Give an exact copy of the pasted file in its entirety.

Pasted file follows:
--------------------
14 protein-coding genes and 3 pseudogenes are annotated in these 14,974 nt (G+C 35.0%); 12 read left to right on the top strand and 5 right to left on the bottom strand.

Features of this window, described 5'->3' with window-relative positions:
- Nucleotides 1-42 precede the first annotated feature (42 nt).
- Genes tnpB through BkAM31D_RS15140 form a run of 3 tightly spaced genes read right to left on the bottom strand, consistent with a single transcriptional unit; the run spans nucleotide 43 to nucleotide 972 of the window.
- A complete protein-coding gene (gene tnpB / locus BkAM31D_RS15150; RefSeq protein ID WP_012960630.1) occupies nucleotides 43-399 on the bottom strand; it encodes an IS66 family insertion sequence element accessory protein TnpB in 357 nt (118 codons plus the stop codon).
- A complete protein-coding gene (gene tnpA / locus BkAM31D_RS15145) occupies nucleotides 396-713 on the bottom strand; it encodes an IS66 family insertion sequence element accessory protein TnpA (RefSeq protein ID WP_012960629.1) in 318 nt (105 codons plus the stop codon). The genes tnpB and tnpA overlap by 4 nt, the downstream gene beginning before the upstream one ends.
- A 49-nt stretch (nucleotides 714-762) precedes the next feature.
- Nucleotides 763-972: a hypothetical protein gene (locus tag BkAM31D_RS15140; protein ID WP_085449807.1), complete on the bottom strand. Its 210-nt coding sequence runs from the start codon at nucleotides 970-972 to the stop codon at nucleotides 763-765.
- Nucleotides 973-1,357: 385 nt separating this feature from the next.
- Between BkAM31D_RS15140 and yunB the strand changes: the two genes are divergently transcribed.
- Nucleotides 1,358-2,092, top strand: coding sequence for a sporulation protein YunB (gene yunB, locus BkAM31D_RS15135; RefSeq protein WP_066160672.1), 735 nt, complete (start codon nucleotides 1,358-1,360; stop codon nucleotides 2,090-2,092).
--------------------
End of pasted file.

14 protein-coding genes and 3 pseudogenes are annotated in these 14,974 nt (G+C 35.0%); 12 read left to right on the top strand and 5 right to left on the bottom strand.

Features of this window, described 5'->3' with window-relative positions:
- Nucleotides 1-42 precede the first annotated feature (42 nt).
- Genes tnpB through BkAM31D_RS15140 form a run of 3 tightly spaced genes read right to left on the bottom strand, consistent with a single transcriptional unit; the run spans nucleotide 43 to nucleotide 972 of the window.
- A complete protein-coding gene (gene tnpB / locus BkAM31D_RS15150; RefSeq protein ID WP_012960630.1) occupies nucleotides 43-399 on the bottom strand; it encodes an IS66 family insertion sequence element accessory protein TnpB in 357 nt (118 codons plus the stop codon).
- A complete protein-coding gene (gene tnpA / locus BkAM31D_RS15145) occupies nucleotides 396-713 on the bottom strand; it encodes an IS66 family insertion sequence element accessory protein TnpA (RefSeq protein ID WP_012960629.1) in 318 nt (105 codons plus the stop codon). The genes tnpB and tnpA overlap by 4 nt, the downstream gene beginning before the upstream one ends.
- A 49-nt stretch (nucleotides 714-762) precedes the next feature.
- Nucleotides 763-972: a hypothetical protein gene (locus tag BkAM31D_RS15140; protein ID WP_085449807.1), complete on the bottom strand. Its 210-nt coding sequence runs from the start codon at nucleotides 970-972 to the stop codon at nucleotides 763-765.
- Nucleotides 973-1,357: 385 nt separating this feature from the next.
- Between BkAM31D_RS15140 and yunB the strand changes: the two genes are divergently transcribed.
- Nucleotides 1,358-2,092, top strand: coding sequence for a sporulation protein YunB (gene yunB, locus BkAM31D_RS15135; RefSeq protein WP_066160672.1), 735 nt, complete (start codon nucleotides 1,358-1,360; stop codon nucleotides 2,090-2,092).